Means are described for instantiating said methods in either software, or hardware and software, or dedicated hardware.
FIG. 1—Radon transform: parallel projections for two angles. f(x,y) represents and image.
FIG. 2—Representative image: the standard image Lena.
FIG. 3—The Radon transform of the Lena image.
FIG. 4—The inverse radon transform of Lena using only Ram-Lak filtering.
FIG. 5A—The inverse Radon Transform using a filter, Weber0−q=4; j=10, convolved with the Ram-Lak filter.
FIG. 5B—The inverse Radon Transform using a filter, Weber0, mult=100, q=4, and j=6, convolved with the Ram-Lak filter.
FIG. 5C—The inverse Radon Transform using a filter, Weber0 mult 4×10^129 q=16, j=2, convolved with the Ram-Lak filter.
FIG. 5D—The inverse Radon Transform using a filter, Weber0 mult 1, q=2, j=8, convolved with the Ram-Lak filter.
FIG. 5E—The inverse radon Transform using a filter, Weber1 mult 10 q=4, j=1, convolved with the Ram-Lak filter.
The omnidirectional (0-180 degrees) Radon transform of an (x,y) image is the collection of line integrals, g(s,θ), along lines inclined at angles θ from the y-axis and at a distance s from the origin. The line integrals are space-limited in s and are periodic in θ with period 2π (
The inverse Radon transform is obtained by means of a back-projection operator. The back-projection operator at (r,φ) is the integration of the line integrals g(s,θ) along the sinusoid s=r cos(θ−φ) in the (s,θ) plane. Thus the back-projection operator maps a function of (s,θ) coordinates into a function of spatial coordinates (x,y) or (r,φ) and integrates into every image pixel over all angles θ. The resulting image is blurred by the point spread function. The back-projection is the adjoint of the inverse Radon transform, which can be obtained by a filtering operation, that has a variety of approximations, e.g.: Ram-Lak, Shepp-Logan, etc., Ram-Lak being the most common. This filtering operation required to capture the inverse Radon transform from the back-projection can be implemented using the Fast Fourier transform (FFT).
The Radon transform and its inverse is well-known to prior art (cf. Kak & Slaney, 2001). The application of 2D wavelet filters for image filtering, enhancement, compression, etc. is also well-known to prior art (cf. Meyer, 1993, Mallat, 1999). The present invention combines the Radon transform with 1D wavelet or other filters or masks, in a novel way, namely:
By performing (1) a Radon transform of the image(s) or array(s) by any method known to those familiar with the art; (2) convolution of the Fourier transform of the 1D filters, e.g., wavelet filters, or masks with a 1D Ram-Lak, or other bandlimited filter; (3) convolution of the resultant 1D filters with each of the 1D columns of the 2D Radon transform or projection space version of the image by any method known to those familiar in the art; and (4) an inverse Radon transform of the now omnidirectionally filtered projection space version of the image, either directly or after transmission.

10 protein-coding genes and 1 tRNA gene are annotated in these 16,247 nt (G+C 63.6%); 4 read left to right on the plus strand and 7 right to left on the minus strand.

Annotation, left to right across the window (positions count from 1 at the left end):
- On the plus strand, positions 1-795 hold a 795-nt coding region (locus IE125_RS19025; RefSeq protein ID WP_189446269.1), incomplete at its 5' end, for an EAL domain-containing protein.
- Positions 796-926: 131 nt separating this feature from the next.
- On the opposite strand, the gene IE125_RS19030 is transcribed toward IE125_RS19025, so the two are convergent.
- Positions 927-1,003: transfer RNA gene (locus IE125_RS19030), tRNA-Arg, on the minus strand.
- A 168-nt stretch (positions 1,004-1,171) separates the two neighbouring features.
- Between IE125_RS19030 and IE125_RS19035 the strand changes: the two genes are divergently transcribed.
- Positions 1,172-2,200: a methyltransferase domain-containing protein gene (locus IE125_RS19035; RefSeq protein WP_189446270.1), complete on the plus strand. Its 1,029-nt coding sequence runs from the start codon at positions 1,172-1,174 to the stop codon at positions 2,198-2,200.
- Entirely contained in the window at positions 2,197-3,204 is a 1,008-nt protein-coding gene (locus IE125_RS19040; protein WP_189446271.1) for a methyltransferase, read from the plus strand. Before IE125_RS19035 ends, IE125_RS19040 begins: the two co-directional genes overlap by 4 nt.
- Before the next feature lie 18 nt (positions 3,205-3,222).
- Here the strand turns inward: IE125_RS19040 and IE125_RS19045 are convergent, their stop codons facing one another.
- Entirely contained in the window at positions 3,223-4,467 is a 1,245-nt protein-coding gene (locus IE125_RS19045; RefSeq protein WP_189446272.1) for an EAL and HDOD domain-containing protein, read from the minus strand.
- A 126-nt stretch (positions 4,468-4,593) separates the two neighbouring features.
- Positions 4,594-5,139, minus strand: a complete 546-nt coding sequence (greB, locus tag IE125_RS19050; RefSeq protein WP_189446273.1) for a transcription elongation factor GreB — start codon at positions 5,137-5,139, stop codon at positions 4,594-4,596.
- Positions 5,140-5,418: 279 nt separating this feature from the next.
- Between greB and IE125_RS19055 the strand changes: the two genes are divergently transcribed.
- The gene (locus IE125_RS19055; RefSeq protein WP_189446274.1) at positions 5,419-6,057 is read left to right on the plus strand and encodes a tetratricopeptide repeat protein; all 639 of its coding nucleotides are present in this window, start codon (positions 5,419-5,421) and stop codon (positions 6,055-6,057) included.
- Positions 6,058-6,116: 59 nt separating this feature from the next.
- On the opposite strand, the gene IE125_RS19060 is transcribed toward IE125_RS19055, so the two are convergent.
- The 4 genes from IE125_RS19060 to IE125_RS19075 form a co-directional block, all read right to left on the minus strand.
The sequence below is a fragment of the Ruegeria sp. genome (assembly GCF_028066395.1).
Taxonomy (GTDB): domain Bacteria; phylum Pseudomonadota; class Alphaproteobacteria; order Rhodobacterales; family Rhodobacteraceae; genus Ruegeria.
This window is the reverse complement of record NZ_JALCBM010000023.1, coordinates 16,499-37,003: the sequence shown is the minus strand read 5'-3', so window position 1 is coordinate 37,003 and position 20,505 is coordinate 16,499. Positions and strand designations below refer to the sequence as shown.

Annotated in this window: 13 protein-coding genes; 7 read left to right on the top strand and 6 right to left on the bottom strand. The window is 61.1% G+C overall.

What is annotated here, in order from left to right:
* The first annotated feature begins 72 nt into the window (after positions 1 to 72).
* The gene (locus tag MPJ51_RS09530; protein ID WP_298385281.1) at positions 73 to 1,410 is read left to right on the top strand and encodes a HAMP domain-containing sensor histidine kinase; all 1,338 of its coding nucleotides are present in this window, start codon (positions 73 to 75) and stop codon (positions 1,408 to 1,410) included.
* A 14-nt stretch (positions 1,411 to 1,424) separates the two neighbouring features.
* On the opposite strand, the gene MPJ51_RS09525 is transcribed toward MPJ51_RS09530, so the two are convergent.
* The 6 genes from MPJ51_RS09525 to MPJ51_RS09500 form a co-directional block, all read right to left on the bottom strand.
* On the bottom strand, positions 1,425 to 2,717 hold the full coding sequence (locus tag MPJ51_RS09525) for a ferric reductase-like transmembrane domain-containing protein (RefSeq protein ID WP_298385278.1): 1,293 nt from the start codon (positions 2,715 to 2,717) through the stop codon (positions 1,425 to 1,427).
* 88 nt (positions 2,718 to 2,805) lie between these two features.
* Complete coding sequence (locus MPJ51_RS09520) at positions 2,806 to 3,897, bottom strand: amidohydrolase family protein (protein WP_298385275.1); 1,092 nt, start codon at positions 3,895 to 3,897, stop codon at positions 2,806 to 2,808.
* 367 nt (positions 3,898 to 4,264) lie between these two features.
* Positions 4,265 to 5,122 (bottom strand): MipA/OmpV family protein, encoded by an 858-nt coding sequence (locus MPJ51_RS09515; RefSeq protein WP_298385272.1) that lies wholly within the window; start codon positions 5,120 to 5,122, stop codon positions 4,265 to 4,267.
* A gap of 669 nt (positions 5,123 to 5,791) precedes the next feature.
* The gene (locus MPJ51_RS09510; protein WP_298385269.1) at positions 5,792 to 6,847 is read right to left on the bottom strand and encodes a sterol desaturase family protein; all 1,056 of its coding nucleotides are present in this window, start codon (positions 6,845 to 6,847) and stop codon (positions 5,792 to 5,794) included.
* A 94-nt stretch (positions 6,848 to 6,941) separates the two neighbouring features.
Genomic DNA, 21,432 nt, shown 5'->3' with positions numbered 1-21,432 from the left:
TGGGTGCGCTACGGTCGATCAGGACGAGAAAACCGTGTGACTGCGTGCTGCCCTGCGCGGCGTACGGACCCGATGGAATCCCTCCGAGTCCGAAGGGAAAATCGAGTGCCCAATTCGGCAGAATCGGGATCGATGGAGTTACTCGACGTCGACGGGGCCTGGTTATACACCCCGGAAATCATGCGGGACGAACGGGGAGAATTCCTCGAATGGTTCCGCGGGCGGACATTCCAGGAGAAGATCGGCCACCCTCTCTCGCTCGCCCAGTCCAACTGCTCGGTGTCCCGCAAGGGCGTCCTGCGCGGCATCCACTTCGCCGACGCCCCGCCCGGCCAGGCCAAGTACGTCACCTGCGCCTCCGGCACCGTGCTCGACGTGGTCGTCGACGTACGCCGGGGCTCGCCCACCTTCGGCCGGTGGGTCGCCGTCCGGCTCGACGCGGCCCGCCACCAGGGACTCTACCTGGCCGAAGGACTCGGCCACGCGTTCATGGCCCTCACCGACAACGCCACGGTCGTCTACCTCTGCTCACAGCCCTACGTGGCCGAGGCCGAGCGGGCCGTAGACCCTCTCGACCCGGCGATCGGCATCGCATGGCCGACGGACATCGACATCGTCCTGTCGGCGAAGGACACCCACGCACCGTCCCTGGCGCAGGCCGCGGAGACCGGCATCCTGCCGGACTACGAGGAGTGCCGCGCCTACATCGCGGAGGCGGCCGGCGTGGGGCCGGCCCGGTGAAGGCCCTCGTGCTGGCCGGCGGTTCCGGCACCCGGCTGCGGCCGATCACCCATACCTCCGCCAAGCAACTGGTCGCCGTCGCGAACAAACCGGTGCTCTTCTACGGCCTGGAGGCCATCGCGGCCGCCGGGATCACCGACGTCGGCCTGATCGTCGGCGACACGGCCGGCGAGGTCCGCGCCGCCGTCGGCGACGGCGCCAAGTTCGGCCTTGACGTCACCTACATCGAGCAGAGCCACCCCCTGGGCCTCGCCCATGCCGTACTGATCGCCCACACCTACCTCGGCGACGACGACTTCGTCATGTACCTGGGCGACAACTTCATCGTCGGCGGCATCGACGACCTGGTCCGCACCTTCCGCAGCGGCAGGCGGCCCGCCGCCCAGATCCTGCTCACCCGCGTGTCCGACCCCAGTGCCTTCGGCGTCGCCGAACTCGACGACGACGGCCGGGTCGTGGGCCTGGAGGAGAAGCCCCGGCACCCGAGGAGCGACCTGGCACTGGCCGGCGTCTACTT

These methods of operation are illustrated in the following figures.
The invention can be instantiated in a variety of ways to those familiar in the art of expressing processing algorithms—both in software and hardware or a combination of hardware and software. The hardware can either be general purpose computers, special purpose computers, adjunct dedicated hardware, accelerators, or processing module chip sets. The embodiment can employ the Fast Fourier transform (FFT) or other methods known to those familiar with the processing art.
The methods and apparatus have applications in omnidirectional (0-180 degrees) image decomposition, enhancement, compression, restoration, denoising, segmentation, feature extraction and target/object/surface detection/recognition. Application areas include security operations, robot vision, biomedical image processing and target detection.
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Reference | ||
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1 | Kak, A.C. & Slaney, M., Principles of Computerized Tomographic Imaging, Society for Industrial and Applied Mathematics, Philadelphia, 2001. | |
2 | Mallat, S., A Wavelet Tour of Signal Processing, 2<SUP>nd </SUP>Edition, Academic Press, New York, 1999. | |
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U.S. Classification | 382/248, 382/232, 382/260 |
International Classification | G06K9/40, G06K9/36, G06K9/46 |
Cooperative Classification | G06T2207/20068, G06T2207/20048, G06K9/4647, G06T5/10, G06T5/001 |
European Classification | G06K9/46B1, G06T5/10 |
Date | Code | Event | Description |
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Mar 1, 2012 | FPAY | Fee payment | Year of fee payment: 4 |
Apr 29, 2016 | REMI | Maintenance fee reminder mailed | |
Sep 16, 2016 | LAPS | Lapse for failure to pay maintenance fees | |
Nov 8, 2016 | FP | Expired due to failure to pay maintenance fee | Effective date: 20160916 |